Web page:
It wasn’t just a stinging 171kph ace. When Rafael Nadal bested Novak Djokovic in the 2020 French Open final, the win put him on par with Roger Federer. Both of them now have 20 Grand Slam titles to their names. Djokovic has 17. The retired Pete Sampras is fourth on the list with 14 majors.
The titanic battle between the trio has enthralled tennis fans and the world for more than a decade now. Watchmaker Richard Mille didn’t foresee this longevity. It first worked together with Nadal for the 2010 French Open, designing the RM 027 specially for him to wear on the clay courts.
A decade later, Nadal hoisted his 13th French Open trophy with the RM 027-04 visible on his right wrist. The first RM 027, which weighs an astounding 20 grams, is lighter than the fifth and newest generation that comes in at 30 grams (with the strap). But, the RM 027-04 can withstand an incredible 12,000 Gs of accelerative force. It’s a first for Richard Mille.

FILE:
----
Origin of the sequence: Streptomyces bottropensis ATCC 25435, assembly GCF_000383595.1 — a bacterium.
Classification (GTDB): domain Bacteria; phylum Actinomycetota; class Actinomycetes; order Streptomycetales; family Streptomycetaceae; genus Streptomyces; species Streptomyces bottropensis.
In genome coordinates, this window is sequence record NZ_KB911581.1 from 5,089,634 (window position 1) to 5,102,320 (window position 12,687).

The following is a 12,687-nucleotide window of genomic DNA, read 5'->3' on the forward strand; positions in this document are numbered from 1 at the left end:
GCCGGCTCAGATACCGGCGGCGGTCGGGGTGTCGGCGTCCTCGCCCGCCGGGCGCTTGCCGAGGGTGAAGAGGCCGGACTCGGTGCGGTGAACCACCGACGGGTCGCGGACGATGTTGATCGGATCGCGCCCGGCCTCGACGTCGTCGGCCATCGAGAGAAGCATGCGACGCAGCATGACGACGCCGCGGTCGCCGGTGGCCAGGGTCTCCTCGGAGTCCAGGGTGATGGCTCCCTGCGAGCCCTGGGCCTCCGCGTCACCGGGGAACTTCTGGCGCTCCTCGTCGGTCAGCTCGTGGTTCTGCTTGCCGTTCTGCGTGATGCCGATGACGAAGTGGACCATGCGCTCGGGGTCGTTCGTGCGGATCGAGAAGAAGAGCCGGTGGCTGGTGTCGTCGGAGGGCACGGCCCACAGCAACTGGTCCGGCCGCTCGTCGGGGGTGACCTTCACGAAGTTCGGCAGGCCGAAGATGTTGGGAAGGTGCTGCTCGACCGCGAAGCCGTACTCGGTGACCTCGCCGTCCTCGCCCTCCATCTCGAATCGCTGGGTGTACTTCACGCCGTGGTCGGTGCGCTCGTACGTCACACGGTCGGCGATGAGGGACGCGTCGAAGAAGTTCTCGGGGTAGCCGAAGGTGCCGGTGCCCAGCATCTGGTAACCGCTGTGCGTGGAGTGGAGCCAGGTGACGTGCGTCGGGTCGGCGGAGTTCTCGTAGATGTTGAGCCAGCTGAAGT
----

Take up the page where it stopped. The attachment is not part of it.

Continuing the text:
The manually wound tourbillon movement weighs only 3.4 grams and is held in place by a latticework of steel cables inspired by a tennis racket. These cables aren’t just for show; they manage the forces generated by Nadal when he whips a forehand across the net.
I understand the polarising nature of a Richard Mille watch. There are many who cannot understand how it can command the million-dollar price tag while others are skeptical of the garish colours. But I admire the technical sophistication that goes into one and the lengths the watchmaker goes to in pursuit of perfecting a timepiece for the actual physical rigour of sports. Golfer Bubba Watson and racecar driver Romain Grosjean, both of whom are Richard Mille ambassadors, come to mind.
There are only 50 units of the RM 27-04 in the world, each going at just slightly above a cool million. Chances are, they’re probably already sold out, but it doesn’t hurt to try.